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Acyclovir, famciclovir, and valacyclovir are antiviral medicines used to treat genital herpes. All are effective. But because valacyclovir and famciclovir are absorbed better by the stomach, they can be taken less often than acyclovir. Antiviral medicines are usually taken by mouth (orally). But they are sometimes given intravenously (IV) in severe genital herpes outbreaks or herpes in newborns.
The topical form of acyclovir (Zovirax ointment) offers little benefit in the treatment of genital herpes and is not recommended.
Antiviral medicines may be given to:
Antiviral medicines may significantly reduce the severity of an outbreak of genital herpes and decrease the time it takes an outbreak to heal. The medicine also decreases the number of days of painful symptoms. And for some people, this medicine decreases the number of days you can spread the virus.
The amount and how often you take antivirals depends on the specific antiviral and whether you are taking them for a primary outbreak, recurrent outbreak, or for suppressive therapy.
Antiviral medicine is most effective if it is taken when you first notice the prodromal symptoms (tingling and pain) of a recurrent genital herpes outbreak and if it is taken for the next 5 to 7 days or until symptoms go away.
Some people with frequent recurrent outbreaks (more than 6 recurrences a year) take antiviral medicine every day (suppressive therapy) to help reduce the frequency and duration of recurrent outbreaks. Antiviral medicine can reduce the number of outbreaks by 70% to 80%.1
Research shows that an HSV-infected person in a heterosexual, single-partner (monogamous) relationship who takes valacyclovir daily in the doses used for suppressive therapy to prevent recurrent outbreaks reduces the risk of infecting his or her partner.2 Other antiviral medicines may also reduce transmission, but further study is needed.
If a genital herpes blister or sore is present at the time of labour and delivery, a caesarean section is usually done. A caesarean section may be recommended if a woman suspects she has symptoms of an impending outbreak, such as tingling or pain (prodromal symptoms). For women who have recurrent outbreaks, acyclovir used in the last 4 weeks of pregnancy may reduce the need for a caesarean section by reducing the risk of an outbreak at the time of delivery.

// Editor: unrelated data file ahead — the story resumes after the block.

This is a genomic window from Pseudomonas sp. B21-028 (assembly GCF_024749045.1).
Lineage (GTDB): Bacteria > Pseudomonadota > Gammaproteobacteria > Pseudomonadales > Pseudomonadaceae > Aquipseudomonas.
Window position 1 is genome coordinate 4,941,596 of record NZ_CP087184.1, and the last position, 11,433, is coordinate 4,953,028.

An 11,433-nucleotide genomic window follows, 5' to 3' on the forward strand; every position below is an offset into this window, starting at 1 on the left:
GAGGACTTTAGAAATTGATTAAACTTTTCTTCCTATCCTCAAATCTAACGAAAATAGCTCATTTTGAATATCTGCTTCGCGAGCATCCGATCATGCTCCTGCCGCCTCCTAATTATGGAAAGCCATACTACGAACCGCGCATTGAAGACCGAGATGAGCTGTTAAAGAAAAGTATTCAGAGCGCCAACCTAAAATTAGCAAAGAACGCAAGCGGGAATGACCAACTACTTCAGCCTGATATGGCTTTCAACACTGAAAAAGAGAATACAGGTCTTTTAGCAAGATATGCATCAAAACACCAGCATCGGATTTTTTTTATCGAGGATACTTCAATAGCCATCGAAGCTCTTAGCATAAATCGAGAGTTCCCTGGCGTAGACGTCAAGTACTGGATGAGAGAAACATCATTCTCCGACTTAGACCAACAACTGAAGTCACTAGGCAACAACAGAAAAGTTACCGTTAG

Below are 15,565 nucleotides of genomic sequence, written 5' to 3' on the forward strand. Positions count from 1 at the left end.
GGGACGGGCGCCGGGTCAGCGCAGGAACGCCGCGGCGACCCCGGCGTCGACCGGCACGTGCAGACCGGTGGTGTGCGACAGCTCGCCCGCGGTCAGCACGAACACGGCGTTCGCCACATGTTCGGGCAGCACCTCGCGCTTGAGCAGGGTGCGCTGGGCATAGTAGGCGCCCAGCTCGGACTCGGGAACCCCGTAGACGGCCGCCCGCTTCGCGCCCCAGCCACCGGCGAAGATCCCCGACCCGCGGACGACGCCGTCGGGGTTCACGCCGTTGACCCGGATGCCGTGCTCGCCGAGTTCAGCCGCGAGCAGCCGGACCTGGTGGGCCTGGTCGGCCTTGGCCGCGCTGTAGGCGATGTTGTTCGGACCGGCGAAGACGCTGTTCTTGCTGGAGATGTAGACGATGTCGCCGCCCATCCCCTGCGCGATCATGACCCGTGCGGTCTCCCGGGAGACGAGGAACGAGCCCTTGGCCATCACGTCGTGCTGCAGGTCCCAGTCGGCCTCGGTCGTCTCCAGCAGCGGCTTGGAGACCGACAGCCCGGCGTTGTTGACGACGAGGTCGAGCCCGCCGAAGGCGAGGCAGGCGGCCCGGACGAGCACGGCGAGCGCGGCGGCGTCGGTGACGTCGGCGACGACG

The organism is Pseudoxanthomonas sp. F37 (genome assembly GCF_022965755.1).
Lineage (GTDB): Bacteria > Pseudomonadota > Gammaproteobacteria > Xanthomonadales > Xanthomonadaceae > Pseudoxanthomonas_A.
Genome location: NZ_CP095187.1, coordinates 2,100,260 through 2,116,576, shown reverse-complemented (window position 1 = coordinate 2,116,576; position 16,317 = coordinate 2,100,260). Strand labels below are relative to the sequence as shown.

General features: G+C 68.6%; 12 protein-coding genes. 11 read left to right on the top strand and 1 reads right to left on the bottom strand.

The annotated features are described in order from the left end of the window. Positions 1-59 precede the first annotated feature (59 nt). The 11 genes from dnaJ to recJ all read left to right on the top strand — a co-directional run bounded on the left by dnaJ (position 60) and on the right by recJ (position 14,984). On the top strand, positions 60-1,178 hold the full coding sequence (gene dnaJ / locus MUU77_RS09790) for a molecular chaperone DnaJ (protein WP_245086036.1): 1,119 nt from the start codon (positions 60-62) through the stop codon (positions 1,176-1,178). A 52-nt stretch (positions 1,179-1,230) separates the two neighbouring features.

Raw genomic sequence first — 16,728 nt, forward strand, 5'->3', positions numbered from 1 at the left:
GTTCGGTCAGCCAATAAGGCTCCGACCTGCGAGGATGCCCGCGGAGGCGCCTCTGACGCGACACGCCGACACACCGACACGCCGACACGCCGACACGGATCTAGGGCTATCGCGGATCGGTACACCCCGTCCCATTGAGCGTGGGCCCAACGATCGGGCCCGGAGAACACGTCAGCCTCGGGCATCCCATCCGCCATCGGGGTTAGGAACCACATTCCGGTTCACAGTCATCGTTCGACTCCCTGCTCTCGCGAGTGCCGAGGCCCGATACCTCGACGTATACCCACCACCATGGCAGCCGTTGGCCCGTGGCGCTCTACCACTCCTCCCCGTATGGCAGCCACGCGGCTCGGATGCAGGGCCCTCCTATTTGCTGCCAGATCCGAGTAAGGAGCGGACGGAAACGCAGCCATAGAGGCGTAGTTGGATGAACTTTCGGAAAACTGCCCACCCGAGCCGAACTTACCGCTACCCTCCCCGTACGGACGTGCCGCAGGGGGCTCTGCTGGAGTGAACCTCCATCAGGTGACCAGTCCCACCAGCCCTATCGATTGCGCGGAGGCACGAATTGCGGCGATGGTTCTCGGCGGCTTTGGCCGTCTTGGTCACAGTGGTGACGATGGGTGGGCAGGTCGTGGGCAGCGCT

People with human immunodeficiency virus (HIV) should talk with their doctors for advice about these medicines. Depending on the stage of their illness, they may need higher doses or longer treatment time with antiviral medicines.
All medicines have side effects. But many people don't feel the side effects, or they are able to deal with them. Ask your pharmacist about the side effects of each medicine you take. Side effects are also listed in the information that comes with your medicine.
Here are some important things to think about:
Call 911 or other emergency services right away if you have:
Call your doctor right away if you have:
Common side effects of this medicine include:
See Drug Reference for a full list of side effects. (Drug Reference is not available in all systems.)
Medicine is one of the many tools your doctor has to treat a health problem. Taking medicine as your doctor suggests will improve your health and may prevent future problems. If you don't take your medicines properly, you may be putting your health (and perhaps your life) at risk.
There are many reasons why people have trouble taking their medicine. But in most cases, there is something you can do. For suggestions on how to work around common problems, see the topic Taking Medicines as Prescribed.
If you are pregnant, breast-feeding, or planning to get pregnant, do not use any medicines unless your doctor tells you to. Some medicines can harm your baby. This includes prescription and over-the-counter medicines, vitamins, herbs, and supplements. And make sure that all your doctors know that you are pregnant, breast-feeding, or planning to get pregnant.
Follow-up care is a key part of your treatment and safety. Be sure to make and go to all appointments, and call your doctor if you are having problems. It's also a good idea to know your test results and keep a list of the medicines you take.
- U.S. Department of Health and Human Services (2010). Genital HSV infections. Sexually Transmitted Diseases Treatment Guidelines 2010 (CDC Publication Vol. 59, No. RR-12), pp. 20–25. Atlanta: U.S. Department of Health and Human Services. Available online: http://www.cdc.gov/std/treatment/2010/STD-Treatment-2010-RR5912.pdf.
- Corey L, et al. (2004). Once-daily valacyclovir to reduce the risk of transmissioin of genital herpes. New England Journal of Medicine, 350(1): 11–20.
- Public Health Agency of Canada (2008, updated January 2010). Genital herpes simplex virus (HSV) infections. Canadian Guidelines on Sexually Transmitted Infections. Available online: http://www.phac-aspc.gc.ca/std-mts/sti-its/pdf/504genherp-vhs-eng.pdf.
- Infectious Diseases and Immunization Committee, Canadian Paediatric Society (2006, reaffirmed 2010). Current management of herpes simplex infection in pregnant women and their newborn infants. Paediatrics and Child Health, 11(6): 363–365. Also available online: http://www.cps.ca/english/statements/id/id06-03.htm.
Last Revised: March 15, 2012
This information does not replace the advice of a doctor. Healthwise, Incorporated disclaims any warranty or liability for your use of this information.